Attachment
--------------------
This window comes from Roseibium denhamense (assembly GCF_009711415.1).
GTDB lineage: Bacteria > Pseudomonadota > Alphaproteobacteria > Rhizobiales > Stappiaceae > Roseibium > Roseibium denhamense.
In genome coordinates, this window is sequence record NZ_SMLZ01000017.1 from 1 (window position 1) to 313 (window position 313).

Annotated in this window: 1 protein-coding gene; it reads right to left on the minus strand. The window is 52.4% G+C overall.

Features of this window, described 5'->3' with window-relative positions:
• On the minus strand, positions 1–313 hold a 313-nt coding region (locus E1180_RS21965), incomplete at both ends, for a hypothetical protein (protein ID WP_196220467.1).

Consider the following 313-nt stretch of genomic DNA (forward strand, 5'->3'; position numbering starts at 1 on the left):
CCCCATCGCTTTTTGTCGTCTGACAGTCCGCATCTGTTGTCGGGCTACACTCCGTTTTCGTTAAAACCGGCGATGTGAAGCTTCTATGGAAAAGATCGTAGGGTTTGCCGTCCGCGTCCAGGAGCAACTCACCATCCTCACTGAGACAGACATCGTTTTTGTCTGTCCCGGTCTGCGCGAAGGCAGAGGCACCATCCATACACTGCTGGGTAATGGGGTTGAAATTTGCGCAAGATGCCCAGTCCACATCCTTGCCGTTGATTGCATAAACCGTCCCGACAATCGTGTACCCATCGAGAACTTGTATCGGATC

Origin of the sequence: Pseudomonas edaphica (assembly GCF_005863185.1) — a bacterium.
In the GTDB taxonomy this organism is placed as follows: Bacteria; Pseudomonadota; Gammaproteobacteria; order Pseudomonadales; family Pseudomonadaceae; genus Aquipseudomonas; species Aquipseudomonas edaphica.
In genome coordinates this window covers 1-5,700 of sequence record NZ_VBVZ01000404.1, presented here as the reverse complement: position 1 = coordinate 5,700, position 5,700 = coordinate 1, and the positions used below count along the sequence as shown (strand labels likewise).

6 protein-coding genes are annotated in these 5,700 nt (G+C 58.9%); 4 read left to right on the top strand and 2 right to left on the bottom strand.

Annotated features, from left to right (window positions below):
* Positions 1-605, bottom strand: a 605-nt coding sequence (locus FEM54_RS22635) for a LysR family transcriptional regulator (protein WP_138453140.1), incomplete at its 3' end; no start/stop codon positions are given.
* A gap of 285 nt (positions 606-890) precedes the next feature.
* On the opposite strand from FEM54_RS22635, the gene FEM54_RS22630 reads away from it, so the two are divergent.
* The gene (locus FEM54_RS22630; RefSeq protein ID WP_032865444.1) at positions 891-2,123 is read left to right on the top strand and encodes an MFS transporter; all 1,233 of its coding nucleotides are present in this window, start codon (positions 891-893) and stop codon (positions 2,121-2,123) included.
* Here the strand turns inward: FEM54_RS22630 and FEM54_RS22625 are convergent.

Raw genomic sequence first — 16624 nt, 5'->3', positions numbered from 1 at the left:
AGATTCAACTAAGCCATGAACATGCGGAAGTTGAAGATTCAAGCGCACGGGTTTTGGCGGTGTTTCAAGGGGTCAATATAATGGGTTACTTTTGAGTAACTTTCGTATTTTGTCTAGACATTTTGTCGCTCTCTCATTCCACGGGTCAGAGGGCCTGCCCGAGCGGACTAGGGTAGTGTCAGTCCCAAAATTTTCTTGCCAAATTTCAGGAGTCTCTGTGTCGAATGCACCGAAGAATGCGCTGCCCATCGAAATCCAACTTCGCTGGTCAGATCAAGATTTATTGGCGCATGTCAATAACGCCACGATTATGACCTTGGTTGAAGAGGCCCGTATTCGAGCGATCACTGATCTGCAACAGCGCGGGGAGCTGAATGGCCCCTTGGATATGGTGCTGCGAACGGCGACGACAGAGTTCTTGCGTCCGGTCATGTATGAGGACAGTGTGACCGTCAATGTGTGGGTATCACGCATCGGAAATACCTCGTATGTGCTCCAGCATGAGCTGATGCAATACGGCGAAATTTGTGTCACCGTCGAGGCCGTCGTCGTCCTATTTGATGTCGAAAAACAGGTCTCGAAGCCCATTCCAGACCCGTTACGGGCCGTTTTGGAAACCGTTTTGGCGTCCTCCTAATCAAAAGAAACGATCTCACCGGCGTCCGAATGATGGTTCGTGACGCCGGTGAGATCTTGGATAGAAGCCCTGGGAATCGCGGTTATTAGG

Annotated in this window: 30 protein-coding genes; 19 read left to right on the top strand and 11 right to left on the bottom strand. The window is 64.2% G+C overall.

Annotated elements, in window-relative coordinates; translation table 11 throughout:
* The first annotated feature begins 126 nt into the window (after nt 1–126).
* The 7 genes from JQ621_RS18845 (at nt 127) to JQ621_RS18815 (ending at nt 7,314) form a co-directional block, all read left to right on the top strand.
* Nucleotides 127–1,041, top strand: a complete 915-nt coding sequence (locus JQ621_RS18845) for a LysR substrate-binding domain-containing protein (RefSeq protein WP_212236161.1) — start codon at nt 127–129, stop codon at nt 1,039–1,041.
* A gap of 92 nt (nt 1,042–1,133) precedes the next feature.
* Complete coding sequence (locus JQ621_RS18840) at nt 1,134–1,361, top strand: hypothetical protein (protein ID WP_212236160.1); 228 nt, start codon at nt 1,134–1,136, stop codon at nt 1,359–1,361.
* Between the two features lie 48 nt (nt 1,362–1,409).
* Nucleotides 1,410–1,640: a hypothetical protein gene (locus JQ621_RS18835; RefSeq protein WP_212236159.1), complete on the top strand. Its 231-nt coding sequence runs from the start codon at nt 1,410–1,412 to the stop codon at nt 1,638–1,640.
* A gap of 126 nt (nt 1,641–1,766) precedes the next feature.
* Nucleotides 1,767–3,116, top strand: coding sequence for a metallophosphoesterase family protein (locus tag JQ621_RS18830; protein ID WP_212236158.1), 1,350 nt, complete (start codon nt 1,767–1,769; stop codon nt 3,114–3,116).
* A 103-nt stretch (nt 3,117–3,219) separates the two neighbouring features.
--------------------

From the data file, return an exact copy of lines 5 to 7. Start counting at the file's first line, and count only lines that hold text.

Features of this window, described 5'->3' with window-relative positions:
• On the minus strand, positions 1–313 hold a 313-nt coding region (locus E1180_RS21965), incomplete at both ends, for a hypothetical protein (protein ID WP_196220467.1).

Consider the following 313-nt stretch of genomic DNA (forward strand, 5'->3'; position numbering starts at 1 on the left):